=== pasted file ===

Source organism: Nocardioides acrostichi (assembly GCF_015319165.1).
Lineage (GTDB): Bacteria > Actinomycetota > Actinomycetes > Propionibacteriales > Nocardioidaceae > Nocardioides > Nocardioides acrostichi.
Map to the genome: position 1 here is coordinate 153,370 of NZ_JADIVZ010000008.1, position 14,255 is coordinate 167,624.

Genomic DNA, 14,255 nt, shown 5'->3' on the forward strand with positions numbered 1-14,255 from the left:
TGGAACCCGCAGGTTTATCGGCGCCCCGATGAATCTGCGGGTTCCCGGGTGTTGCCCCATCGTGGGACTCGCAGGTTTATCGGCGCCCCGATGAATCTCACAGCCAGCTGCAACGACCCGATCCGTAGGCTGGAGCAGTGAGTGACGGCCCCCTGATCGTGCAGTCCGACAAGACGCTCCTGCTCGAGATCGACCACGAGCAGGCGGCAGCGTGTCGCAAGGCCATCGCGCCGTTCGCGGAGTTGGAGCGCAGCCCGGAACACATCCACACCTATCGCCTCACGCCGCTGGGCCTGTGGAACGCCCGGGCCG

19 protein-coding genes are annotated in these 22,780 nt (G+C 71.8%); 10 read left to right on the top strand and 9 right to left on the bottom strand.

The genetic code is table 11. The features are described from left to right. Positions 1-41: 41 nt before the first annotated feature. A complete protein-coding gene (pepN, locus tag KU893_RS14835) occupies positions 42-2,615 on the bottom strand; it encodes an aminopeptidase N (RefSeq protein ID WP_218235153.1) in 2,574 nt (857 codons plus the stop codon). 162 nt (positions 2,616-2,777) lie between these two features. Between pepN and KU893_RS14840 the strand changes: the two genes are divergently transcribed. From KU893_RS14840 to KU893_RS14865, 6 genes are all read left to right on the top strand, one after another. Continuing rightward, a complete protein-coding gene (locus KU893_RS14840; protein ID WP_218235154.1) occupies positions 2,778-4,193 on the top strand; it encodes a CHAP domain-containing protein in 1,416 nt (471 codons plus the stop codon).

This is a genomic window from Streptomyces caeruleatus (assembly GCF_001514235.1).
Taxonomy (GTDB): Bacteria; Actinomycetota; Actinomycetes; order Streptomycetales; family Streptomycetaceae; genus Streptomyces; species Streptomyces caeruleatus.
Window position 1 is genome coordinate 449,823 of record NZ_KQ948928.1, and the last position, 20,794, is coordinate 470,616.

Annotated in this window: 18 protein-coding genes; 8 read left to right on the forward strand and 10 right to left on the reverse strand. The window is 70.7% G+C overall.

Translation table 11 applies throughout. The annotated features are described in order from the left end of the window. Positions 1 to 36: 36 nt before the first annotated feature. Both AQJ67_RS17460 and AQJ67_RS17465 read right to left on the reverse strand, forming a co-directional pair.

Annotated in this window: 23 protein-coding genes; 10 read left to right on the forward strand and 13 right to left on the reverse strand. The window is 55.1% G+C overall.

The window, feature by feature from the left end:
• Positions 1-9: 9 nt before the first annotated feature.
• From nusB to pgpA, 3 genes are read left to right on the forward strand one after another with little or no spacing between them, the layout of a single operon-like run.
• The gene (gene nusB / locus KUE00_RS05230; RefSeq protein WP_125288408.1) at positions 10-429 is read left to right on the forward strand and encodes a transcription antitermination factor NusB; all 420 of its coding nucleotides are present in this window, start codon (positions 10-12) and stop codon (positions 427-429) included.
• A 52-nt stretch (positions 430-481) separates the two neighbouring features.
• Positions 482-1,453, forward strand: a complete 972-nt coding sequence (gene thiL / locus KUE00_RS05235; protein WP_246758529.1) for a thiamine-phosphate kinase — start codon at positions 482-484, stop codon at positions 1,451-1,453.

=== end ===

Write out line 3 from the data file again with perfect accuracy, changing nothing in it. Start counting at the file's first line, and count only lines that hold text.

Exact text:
Map to the genome: position 1 here is coordinate 153,370 of NZ_JADIVZ010000008.1, position 14,255 is coordinate 167,624.